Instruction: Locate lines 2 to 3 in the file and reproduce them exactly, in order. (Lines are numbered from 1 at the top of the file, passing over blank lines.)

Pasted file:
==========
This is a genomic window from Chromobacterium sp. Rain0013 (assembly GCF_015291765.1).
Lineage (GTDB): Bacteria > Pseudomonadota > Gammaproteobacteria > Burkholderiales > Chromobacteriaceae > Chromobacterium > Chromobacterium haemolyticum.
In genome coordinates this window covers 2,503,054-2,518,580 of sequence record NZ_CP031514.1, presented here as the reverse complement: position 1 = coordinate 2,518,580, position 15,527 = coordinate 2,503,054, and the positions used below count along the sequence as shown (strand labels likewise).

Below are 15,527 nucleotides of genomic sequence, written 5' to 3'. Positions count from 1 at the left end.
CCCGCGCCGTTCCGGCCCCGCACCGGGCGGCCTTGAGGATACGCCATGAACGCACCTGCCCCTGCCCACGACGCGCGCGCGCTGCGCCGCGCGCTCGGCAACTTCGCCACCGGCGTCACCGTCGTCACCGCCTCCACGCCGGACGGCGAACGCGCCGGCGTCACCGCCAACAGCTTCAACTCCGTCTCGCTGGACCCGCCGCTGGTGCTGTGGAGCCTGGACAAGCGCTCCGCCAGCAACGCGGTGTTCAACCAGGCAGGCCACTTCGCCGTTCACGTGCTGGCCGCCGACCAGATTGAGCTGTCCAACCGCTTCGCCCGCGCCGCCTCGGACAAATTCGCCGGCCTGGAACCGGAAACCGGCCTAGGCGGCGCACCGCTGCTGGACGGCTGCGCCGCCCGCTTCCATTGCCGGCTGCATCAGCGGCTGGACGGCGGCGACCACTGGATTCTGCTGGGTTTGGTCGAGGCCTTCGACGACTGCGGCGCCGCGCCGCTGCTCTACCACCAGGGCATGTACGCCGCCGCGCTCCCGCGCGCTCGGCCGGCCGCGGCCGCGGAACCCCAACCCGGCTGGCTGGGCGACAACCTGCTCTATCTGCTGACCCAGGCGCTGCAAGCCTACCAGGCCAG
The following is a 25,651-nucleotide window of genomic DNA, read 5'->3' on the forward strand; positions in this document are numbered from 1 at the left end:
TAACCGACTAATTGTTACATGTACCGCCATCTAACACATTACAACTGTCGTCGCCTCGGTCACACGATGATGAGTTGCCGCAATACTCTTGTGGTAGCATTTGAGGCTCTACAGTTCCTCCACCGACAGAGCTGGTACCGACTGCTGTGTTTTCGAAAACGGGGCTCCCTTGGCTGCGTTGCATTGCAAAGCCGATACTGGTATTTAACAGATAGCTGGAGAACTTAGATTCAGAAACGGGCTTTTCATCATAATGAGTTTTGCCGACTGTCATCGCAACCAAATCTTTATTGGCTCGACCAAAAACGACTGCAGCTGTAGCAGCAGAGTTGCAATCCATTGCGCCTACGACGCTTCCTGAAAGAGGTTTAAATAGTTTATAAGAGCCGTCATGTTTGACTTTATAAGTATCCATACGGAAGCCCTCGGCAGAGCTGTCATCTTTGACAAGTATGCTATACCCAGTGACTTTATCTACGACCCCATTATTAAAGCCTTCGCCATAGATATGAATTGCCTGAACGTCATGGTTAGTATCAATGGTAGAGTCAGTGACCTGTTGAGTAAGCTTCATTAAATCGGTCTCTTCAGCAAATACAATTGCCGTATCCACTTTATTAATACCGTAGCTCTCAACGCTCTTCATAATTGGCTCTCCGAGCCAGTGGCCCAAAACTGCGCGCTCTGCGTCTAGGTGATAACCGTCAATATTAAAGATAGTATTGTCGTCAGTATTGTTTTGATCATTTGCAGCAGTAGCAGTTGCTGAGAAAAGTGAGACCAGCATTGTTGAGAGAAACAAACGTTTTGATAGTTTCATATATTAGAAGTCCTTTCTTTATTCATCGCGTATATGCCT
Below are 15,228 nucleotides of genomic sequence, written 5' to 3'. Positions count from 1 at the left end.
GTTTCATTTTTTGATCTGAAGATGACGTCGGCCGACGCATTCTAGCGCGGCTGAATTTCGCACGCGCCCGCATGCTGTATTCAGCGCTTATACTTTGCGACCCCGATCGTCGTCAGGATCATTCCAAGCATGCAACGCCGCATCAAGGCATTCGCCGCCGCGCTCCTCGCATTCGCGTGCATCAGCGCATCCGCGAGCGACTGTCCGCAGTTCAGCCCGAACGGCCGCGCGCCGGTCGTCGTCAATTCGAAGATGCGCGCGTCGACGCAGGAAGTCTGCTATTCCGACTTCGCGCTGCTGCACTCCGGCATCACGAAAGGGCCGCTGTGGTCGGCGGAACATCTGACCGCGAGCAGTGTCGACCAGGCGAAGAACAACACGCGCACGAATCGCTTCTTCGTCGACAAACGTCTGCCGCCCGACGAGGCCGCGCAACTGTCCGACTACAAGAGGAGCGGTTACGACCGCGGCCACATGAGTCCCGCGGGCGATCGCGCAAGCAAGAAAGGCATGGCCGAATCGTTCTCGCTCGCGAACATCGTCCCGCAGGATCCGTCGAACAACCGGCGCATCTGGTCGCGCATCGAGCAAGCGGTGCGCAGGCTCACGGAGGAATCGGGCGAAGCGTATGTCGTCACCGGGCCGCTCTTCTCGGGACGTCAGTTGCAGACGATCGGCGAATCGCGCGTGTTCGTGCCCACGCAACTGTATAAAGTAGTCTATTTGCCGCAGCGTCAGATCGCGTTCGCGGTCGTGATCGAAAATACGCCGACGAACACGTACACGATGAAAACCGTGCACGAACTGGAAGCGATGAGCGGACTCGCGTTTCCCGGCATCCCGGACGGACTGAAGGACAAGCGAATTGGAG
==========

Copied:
Lineage (GTDB): Bacteria > Pseudomonadota > Gammaproteobacteria > Burkholderiales > Chromobacteriaceae > Chromobacterium > Chromobacterium haemolyticum.
In genome coordinates this window covers 2,503,054-2,518,580 of sequence record NZ_CP031514.1, presented here as the reverse complement: position 1 = coordinate 2,518,580, position 15,527 = coordinate 2,503,054, and the positions used below count along the sequence as shown (strand labels likewise).